Diary of Charles Francis Adams, volume 3

Sunday. 13th.

Tuesday 15th.

Monday. 14th. CFA Monday. 14th. CFA
Monday. 14th.

Morning at the Office. Time passed rapidly and yet I did but little. Went to the State Bank and got three Shares of the Stock belonging 104to George formerly, transferred to me for which I pay par, making in all ten Shares belonging to me in that Institution, where I propose to stop.1 The Dividends are now so small there that I feel in some measure indisposed to set much of a stake in the Establishment, though for security I do not know that I could do better. At any rate I will do no more there, indeed I could not if I would. All my Stock is not invested in the best manner. A man in my situation finds it hard to come at correct information because I feel unwilling to ask for it lest I should excite attention. I design selling the six shares remaining of George’s and transferring the whole to the Fire and Marine or some other Insurance Company, to my father. For otherwise I am afraid he will call for it to go to Washington. And I am fearful of the result of his speculations in that place. It may make him rich and it may produce an effect directly the reverse.2

I then called to see Edward Blake who notified me that we were put upon a Committee together last Saturday Evening to decide the affairs of the Bank of the United States in our Debating Society.3 Here is a fine opportunity. We talked for an hour and then I went to vote for City Officers and to get a Mortgage recorded of my father’s Property to pay the bequests of the Will. Thus went the morning. I forgot to say however that I received a letter from my Father,4 containing the receipt from Philadelphia. But the seal had evidently been violated and this induced me to go round and attempt to discover if I could trace it to any body here. I satisfied myself that it was not done here, the next thing to know is if it was done at Washington. I wrote to my father this afternoon to know.5 We shall soon hear if the Post Office is really not to be trusted.

The afternoon was passed in reading Aeschines as usual and translating some part of what I had already done. The Oration is a powerful one. There is a great deal of reasoning talent in it. The Evening was spent in reading aloud in Clarissa Harlowe to Abby, the interest of which goes on increasing. It is written with an accuracy wonderfully minute.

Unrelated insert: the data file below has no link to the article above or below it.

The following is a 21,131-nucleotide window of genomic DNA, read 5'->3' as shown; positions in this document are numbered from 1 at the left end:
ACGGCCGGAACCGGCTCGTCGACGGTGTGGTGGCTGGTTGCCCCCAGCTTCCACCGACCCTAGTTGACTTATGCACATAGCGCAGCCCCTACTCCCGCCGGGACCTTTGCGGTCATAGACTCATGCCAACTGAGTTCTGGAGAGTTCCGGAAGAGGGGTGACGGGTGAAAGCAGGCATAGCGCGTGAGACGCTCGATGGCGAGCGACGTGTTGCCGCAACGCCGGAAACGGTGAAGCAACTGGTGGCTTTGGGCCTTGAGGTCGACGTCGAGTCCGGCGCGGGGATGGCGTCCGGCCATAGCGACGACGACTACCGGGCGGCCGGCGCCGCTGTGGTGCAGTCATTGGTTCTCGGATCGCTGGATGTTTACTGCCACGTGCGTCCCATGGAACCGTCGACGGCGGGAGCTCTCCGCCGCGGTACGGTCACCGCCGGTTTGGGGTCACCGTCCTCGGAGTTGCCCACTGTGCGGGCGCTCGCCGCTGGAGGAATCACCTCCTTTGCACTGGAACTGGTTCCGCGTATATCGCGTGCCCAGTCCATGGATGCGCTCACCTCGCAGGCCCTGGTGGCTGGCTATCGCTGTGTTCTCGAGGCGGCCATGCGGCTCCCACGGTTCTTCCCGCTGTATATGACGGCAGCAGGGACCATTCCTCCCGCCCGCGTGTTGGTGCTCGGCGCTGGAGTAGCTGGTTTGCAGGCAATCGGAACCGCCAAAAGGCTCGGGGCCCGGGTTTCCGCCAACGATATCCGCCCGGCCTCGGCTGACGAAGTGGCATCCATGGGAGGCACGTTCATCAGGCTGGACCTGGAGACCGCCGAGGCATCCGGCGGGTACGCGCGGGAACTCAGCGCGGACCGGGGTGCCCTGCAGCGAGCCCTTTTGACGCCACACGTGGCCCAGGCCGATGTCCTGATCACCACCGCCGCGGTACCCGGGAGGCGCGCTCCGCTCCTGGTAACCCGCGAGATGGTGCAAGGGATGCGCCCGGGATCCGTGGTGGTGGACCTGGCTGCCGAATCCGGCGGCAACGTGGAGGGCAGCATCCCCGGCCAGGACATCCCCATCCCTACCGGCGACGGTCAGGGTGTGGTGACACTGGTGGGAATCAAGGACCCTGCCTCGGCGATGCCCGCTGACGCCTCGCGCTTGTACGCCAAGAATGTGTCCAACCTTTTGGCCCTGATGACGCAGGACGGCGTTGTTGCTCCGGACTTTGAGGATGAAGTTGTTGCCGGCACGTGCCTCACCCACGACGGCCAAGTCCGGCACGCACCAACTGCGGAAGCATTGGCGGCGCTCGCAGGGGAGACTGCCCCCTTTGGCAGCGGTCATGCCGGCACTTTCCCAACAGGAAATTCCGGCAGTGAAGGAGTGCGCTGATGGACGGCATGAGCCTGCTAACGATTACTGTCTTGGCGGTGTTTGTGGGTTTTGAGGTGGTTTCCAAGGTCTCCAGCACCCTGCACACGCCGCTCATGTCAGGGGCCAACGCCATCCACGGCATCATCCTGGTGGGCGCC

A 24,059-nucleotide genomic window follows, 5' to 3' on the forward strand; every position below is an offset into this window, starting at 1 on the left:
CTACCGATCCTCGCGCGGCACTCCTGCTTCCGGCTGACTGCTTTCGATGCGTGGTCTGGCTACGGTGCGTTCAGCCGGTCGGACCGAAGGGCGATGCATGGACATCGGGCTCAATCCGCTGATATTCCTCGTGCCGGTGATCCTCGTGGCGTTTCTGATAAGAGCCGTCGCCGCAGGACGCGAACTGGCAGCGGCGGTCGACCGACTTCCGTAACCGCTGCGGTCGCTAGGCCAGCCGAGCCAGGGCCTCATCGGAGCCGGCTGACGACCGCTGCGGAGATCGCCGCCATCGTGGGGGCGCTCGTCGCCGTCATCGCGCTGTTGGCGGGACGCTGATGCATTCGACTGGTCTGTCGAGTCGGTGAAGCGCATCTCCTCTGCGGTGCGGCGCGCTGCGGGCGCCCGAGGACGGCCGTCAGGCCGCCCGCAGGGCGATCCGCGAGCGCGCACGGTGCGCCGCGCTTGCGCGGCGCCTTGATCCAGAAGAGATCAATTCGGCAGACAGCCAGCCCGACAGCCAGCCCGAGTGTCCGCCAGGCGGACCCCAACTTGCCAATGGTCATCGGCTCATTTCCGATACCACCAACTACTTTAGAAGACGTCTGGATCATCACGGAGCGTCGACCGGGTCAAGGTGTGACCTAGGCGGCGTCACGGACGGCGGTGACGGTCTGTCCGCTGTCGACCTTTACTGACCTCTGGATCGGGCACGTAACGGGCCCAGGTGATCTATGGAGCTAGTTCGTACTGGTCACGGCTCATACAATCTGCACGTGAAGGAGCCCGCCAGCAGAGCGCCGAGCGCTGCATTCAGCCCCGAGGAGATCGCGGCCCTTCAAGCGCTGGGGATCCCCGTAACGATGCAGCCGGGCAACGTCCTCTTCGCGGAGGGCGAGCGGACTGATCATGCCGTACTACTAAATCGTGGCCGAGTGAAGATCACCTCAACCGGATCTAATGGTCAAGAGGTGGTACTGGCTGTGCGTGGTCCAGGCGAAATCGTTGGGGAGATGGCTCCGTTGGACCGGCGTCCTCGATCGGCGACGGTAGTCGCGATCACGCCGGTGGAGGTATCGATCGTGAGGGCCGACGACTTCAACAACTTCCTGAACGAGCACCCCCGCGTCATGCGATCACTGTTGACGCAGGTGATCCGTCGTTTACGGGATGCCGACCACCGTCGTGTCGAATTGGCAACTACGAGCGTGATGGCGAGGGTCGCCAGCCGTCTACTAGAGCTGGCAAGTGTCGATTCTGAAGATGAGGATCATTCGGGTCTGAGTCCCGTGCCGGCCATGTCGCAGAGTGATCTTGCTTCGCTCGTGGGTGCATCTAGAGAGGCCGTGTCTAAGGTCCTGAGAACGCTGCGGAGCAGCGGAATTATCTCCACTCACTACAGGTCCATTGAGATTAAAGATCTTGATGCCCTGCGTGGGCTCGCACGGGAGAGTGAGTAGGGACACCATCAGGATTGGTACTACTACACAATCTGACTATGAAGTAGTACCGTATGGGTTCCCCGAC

CFA’s seven shares had been purchased for him in Sept. 1828 upon his coming of age by GWA with funds provided by a gift from JQA (vol. 2:286). The shares had a par value of $60 (M/CFA/9).


Since JQA’s acquisition in 1823 of the Columbian Mills (flour and meal) located in Rock Creek in the District of Columbia, they had proved a heavy drain on his resources and were requiring ever more capital. In 1829, with the assumption of responsibility by JA2 as manager, JQA’s hopes for the mills had been again renewed; see Bemis, JQA , 2:197–200, and entry for 17 Dec., below.


MS reads “Societies.” Agitation against the Bank of the United States, a privately owned, profit-making institution which was the depository for public funds and had monopolistic control over the money supply, had been growing in 105the East during 1829, a depression year. The issue, dormant for some time, had been brought to the fore also by the election of Jackson, who held well-known antibanking views. Now that the President in his first Message had raised doubts about the constitutionality of the Bank, the question would be debated until it reached full maturity as the main issue in the election of 1832.


9 Dec. (Adams Papers).


(LbC, Adams Papers). See entry for 29 Dec., below.